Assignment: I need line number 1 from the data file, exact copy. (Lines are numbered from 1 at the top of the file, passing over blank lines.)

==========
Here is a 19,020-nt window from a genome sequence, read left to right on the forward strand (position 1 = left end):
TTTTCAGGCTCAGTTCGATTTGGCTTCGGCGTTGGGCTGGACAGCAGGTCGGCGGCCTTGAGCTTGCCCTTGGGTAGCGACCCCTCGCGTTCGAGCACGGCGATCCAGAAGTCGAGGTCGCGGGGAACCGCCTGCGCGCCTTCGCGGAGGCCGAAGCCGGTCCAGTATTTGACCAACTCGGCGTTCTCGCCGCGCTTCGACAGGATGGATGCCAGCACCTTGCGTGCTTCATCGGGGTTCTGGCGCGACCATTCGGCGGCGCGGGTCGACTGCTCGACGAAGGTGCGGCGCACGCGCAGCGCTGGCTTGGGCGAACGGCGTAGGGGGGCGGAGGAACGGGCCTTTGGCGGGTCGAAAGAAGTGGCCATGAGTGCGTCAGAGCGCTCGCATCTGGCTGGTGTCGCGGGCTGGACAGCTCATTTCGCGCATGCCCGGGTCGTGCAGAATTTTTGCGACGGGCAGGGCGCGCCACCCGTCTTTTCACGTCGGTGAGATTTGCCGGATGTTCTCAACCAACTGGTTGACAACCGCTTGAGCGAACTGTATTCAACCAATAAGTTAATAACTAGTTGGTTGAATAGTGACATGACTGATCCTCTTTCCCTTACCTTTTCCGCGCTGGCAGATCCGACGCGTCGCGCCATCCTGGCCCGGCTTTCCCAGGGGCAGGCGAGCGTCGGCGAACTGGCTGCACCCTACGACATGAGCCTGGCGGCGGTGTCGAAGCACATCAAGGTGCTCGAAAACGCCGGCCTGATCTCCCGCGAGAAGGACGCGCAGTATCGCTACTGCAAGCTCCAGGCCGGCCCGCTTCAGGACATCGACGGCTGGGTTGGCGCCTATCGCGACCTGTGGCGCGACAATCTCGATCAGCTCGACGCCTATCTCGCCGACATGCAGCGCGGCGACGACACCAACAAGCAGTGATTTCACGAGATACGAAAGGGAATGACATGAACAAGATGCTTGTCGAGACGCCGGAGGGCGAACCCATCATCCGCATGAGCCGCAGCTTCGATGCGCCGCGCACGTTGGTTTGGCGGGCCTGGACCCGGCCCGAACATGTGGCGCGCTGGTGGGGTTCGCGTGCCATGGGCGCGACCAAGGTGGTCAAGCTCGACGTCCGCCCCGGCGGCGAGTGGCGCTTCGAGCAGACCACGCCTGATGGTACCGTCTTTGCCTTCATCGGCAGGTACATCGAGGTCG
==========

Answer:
Here is a 19,020-nt window from a genome sequence, read left to right on the forward strand (position 1 = left end):